Article image

Mathematical modelling explains why some animals can see at night

Mathematical modelling explains why some animals can see at night. Researchers from Hiroshima University have used mathematical modelling to explain how the structure of chromatin in cells of some animals’ eyes shifts from diurnal to nocturnal after birth.

Associate Professor Sungrim Seirin-Lee, and Lecturer Hiroshi Ochiai, both from the Graduate School of Integrated Sciences for Life at HU, believed the chromatin caused the shape of the nuclei warp and change. 

“When we started this research, our hypothesis was based 100 percent on mathematics,” Seirin-Lee said. “Because of our mathematical modeling, we found that nuclear deformation might be a key point in DNA’s structure change.”

Chromatin appears in different forms and exists in varying territories within the nucleus. For example, it appears as euchromatin, or largely active DNA, around the center of the nucleus. And it also takes the form of heterochromatin, a type of mostly-stagnant DNA that exists around the envelope or ceiling of the nucleus.

However, when it comes to differentiating nocturnal and diurnal animals, the differences in chromatin are largest around the retina. There, the DNA is the center of the nucleus in nocturnal animals, and, as Seirin-Lee and Ochiai found, heterochromatin can be moved from the envelope and ceiling via the nucleus changing shape.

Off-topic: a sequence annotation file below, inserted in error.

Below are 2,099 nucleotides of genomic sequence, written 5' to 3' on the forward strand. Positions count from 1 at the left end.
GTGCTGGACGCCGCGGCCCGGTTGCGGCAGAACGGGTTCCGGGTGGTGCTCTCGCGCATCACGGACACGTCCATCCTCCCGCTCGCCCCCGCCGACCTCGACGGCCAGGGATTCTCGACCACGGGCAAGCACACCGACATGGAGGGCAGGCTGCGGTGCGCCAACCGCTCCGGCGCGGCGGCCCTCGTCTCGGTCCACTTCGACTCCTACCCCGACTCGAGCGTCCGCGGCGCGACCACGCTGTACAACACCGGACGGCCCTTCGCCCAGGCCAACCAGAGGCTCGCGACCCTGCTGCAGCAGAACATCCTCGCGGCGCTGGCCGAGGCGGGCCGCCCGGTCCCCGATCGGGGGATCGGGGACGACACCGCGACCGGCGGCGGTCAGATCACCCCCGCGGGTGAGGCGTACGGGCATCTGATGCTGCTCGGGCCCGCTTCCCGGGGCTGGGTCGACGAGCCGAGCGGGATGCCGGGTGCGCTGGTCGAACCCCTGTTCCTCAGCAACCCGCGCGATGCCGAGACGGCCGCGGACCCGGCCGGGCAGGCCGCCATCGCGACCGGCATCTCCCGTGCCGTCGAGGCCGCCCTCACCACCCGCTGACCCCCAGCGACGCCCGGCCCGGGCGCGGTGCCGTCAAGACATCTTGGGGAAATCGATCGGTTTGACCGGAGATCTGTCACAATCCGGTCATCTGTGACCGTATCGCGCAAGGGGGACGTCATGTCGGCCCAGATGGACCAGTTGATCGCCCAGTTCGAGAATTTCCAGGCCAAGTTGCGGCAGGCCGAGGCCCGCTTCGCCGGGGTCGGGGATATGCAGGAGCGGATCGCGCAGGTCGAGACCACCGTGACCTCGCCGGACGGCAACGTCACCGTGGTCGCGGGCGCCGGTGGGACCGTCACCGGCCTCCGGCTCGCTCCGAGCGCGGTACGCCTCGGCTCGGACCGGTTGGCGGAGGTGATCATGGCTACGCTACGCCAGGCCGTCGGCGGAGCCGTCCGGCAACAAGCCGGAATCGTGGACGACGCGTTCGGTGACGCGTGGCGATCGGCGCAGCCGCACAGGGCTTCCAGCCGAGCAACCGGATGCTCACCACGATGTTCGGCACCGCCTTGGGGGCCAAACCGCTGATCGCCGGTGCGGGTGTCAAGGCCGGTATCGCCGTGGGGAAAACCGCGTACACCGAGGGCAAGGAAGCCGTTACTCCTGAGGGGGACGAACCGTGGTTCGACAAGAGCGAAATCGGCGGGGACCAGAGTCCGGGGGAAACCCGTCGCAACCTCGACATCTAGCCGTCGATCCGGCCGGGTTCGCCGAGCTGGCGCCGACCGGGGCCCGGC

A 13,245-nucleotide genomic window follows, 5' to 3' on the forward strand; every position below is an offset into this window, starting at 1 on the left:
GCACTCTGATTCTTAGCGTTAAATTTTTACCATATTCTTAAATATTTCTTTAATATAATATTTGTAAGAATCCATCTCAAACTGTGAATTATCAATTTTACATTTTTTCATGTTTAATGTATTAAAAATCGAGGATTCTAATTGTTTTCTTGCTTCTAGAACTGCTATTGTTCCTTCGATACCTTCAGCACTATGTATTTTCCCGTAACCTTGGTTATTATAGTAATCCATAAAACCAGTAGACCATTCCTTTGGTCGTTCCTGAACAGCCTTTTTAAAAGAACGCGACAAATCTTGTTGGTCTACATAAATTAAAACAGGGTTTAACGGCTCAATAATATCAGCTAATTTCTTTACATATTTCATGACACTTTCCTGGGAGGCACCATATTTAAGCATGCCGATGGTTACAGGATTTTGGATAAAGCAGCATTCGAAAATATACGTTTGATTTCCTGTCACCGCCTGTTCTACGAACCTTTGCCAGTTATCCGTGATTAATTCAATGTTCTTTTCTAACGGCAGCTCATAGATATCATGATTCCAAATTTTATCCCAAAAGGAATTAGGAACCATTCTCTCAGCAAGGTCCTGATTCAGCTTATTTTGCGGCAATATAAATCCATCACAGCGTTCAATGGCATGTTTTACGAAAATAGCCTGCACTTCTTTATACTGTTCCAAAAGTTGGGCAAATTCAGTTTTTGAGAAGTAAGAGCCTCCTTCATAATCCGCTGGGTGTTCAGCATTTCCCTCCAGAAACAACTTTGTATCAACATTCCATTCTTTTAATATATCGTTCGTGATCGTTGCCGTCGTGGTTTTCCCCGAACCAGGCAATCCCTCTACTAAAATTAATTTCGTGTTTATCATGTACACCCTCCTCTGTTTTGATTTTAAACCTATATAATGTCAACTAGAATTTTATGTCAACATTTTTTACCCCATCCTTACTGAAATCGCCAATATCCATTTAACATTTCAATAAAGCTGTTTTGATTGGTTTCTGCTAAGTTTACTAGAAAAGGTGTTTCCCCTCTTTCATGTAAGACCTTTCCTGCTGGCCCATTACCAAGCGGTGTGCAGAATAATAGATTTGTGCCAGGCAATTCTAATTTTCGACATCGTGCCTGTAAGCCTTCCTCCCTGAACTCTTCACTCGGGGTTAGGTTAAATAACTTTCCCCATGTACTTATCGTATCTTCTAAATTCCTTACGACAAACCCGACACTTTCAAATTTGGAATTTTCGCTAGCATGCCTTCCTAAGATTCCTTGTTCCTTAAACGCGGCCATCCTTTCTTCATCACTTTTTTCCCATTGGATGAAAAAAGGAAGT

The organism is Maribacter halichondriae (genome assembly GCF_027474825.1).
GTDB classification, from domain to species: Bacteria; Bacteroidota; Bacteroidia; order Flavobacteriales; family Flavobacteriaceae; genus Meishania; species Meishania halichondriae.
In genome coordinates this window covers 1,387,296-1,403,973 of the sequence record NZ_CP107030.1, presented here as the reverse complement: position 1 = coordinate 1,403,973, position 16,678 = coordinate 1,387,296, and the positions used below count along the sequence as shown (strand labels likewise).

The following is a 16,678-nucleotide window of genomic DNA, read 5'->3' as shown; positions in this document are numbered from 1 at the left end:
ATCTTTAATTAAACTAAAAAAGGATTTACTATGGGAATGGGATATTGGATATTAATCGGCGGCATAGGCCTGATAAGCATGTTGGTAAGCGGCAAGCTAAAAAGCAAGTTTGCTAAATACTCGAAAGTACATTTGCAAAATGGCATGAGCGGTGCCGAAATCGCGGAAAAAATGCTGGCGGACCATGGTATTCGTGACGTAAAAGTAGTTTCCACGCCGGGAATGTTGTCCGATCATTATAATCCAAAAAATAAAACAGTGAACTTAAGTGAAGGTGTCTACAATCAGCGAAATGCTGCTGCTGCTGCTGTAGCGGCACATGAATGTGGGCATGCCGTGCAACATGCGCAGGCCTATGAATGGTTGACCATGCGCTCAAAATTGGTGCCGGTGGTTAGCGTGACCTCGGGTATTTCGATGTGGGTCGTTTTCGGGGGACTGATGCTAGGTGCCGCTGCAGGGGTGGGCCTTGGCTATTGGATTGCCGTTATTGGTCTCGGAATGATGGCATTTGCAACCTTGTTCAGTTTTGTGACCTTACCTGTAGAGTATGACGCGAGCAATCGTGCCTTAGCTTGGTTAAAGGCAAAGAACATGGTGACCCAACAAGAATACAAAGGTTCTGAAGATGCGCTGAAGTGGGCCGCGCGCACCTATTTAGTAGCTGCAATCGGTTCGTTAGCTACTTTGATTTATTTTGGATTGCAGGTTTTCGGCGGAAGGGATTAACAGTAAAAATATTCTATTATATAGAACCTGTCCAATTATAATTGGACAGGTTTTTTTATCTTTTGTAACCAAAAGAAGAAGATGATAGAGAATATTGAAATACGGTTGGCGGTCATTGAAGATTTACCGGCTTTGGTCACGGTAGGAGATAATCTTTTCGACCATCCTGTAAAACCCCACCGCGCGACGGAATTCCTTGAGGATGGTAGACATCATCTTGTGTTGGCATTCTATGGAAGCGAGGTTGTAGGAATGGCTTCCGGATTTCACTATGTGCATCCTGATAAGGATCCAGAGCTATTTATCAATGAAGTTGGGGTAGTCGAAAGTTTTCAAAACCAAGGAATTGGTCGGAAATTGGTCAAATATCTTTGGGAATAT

To better understand this movement, Seirin-Lee and team used “phase-field” mathematical modelling, which is more commonly used in physics.

“It is not common in the biological sciences,” Seirin-Lee said. “In chromatin dynamics, it is the first trial in the world!” 

By using this model, the researchers could determine and define the inside and outside of the nucleus, as well as the euchromatin versus heterochromatin, in order to see the movement of of chromatin and nucleus.

When observing heterochromatin in a nocturnal mouse’s eye, they saw that conditional architecture spurred dynamic deformation, thus resulting in an inversion in the nuclear architecture in which two proteins are removed and heterochromatin is allowed to move.

The team then applied their phase-field model to neural stem cells, which mimic retinal cells. They first treated the cells with proteins that keep heterochromatin at the nuclear periphery, and noticed that the deformation stopped. Nuclear architecture could not invert. Whether or not this applies to other mammals is still unclear.

“At this stage, we think it is just mouse eyes,” Seirin-Lee said, “but we don’t know! Maybe humans could have such structures by dynamic nuclear deformation.”

By Olivia Harvey, Staff Writer

Image Credit: Shutterstock/Gregory Johnston

News coming your way
The biggest news about our planet delivered to you each day